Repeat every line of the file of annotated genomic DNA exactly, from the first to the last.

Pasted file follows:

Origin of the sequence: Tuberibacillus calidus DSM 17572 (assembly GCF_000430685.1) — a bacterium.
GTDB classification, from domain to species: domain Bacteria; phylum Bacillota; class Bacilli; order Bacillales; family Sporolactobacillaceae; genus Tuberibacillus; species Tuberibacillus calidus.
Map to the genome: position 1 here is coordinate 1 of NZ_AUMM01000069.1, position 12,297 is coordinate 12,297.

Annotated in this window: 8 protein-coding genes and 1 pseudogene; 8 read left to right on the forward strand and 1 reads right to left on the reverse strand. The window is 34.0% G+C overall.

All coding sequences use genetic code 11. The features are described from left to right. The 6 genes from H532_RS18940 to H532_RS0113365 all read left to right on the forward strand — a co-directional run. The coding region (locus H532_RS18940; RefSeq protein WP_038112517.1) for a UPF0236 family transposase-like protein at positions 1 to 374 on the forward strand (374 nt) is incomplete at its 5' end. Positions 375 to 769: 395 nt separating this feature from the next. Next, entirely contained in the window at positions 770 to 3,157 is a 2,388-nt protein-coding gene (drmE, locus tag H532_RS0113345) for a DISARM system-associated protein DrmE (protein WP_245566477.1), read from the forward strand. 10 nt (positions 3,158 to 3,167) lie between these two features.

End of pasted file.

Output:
Origin of the sequence: Tuberibacillus calidus DSM 17572 (assembly GCF_000430685.1) — a bacterium.
GTDB classification, from domain to species: domain Bacteria; phylum Bacillota; class Bacilli; order Bacillales; family Sporolactobacillaceae; genus Tuberibacillus; species Tuberibacillus calidus.
Map to the genome: position 1 here is coordinate 1 of NZ_AUMM01000069.1, position 12,297 is coordinate 12,297.

Annotated in this window: 8 protein-coding genes and 1 pseudogene; 8 read left to right on the forward strand and 1 reads right to left on the reverse strand. The window is 34.0% G+C overall.

All coding sequences use genetic code 11. The features are described from left to right. The 6 genes from H532_RS18940 to H532_RS0113365 all read left to right on the forward strand — a co-directional run. The coding region (locus H532_RS18940; RefSeq protein WP_038112517.1) for a UPF0236 family transposase-like protein at positions 1 to 374 on the forward strand (374 nt) is incomplete at its 5' end. Positions 375 to 769: 395 nt separating this feature from the next. Next, entirely contained in the window at positions 770 to 3,157 is a 2,388-nt protein-coding gene (drmE, locus tag H532_RS0113345) for a DISARM system-associated protein DrmE (protein WP_245566477.1), read from the forward strand. 10 nt (positions 3,158 to 3,167) lie between these two features.